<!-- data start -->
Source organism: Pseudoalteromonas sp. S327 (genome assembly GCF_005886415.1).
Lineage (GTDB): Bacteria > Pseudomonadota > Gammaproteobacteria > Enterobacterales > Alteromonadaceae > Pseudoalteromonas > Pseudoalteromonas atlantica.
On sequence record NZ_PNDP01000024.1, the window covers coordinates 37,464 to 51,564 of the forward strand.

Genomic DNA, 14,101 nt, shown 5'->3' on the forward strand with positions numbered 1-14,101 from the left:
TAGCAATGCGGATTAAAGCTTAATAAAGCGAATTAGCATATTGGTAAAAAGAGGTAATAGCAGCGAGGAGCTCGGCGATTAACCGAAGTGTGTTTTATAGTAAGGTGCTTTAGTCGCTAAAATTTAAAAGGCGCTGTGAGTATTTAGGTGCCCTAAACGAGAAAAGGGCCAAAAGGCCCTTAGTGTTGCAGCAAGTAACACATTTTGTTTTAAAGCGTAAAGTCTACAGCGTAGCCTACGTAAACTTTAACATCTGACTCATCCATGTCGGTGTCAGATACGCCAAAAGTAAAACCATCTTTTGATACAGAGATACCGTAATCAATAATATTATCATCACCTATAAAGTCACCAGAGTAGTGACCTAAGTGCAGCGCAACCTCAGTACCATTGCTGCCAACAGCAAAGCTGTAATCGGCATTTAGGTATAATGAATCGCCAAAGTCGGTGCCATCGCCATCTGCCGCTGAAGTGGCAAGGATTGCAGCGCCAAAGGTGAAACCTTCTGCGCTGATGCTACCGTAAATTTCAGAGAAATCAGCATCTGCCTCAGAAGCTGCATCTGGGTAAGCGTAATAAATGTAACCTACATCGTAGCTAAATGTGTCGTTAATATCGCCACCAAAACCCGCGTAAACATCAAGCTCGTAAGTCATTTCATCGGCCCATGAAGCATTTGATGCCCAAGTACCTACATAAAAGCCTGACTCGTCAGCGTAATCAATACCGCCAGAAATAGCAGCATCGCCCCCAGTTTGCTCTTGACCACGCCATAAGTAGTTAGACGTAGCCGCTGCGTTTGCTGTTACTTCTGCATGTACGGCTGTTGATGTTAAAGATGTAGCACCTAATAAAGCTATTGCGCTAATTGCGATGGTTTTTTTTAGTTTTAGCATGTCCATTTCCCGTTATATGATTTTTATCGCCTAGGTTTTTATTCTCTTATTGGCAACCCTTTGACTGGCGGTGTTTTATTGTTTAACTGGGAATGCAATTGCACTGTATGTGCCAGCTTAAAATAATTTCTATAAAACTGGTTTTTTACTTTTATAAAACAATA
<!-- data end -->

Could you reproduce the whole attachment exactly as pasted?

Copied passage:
Source organism: Pseudoalteromonas sp. S327 (genome assembly GCF_005886415.1).
Lineage (GTDB): Bacteria > Pseudomonadota > Gammaproteobacteria > Enterobacterales > Alteromonadaceae > Pseudoalteromonas > Pseudoalteromonas atlantica.
On sequence record NZ_PNDP01000024.1, the window covers coordinates 37,464 to 51,564 of the forward strand.

Genomic DNA, 14,101 nt, shown 5'->3' on the forward strand with positions numbered 1-14,101 from the left:
TAGCAATGCGGATTAAAGCTTAATAAAGCGAATTAGCATATTGGTAAAAAGAGGTAATAGCAGCGAGGAGCTCGGCGATTAACCGAAGTGTGTTTTATAGTAAGGTGCTTTAGTCGCTAAAATTTAAAAGGCGCTGTGAGTATTTAGGTGCCCTAAACGAGAAAAGGGCCAAAAGGCCCTTAGTGTTGCAGCAAGTAACACATTTTGTTTTAAAGCGTAAAGTCTACAGCGTAGCCTACGTAAACTTTAACATCTGACTCATCCATGTCGGTGTCAGATACGCCAAAAGTAAAACCATCTTTTGATACAGAGATACCGTAATCAATAATATTATCATCACCTATAAAGTCACCAGAGTAGTGACCTAAGTGCAGCGCAACCTCAGTACCATTGCTGCCAACAGCAAAGCTGTAATCGGCATTTAGGTATAATGAATCGCCAAAGTCGGTGCCATCGCCATCTGCCGCTGAAGTGGCAAGGATTGCAGCGCCAAAGGTGAAACCTTCTGCGCTGATGCTACCGTAAATTTCAGAGAAATCAGCATCTGCCTCAGAAGCTGCATCTGGGTAAGCGTAATAAATGTAACCTACATCGTAGCTAAATGTGTCGTTAATATCGCCACCAAAACCCGCGTAAACATCAAGCTCGTAAGTCATTTCATCGGCCCATGAAGCATTTGATGCCCAAGTACCTACATAAAAGCCTGACTCGTCAGCGTAATCAATACCGCCAGAAATAGCAGCATCGCCCCCAGTTTGCTCTTGACCACGCCATAAGTAGTTAGACGTAGCCGCTGCGTTTGCTGTTACTTCTGCATGTACGGCTGTTGATGTTAAAGATGTAGCACCTAATAAAGCTATTGCGCTAATTGCGATGGTTTTTTTTAGTTTTAGCATGTCCATTTCCCGTTATATGATTTTTATCGCCTAGGTTTTTATTCTCTTATTGGCAACCCTTTGACTGGCGGTGTTTTATTGTTTAACTGGGAATGCAATTGCACTGTATGTGCCAGCTTAAAATAATTTCTATAAAACTGGTTTTTTACTTTTATAAAACAATA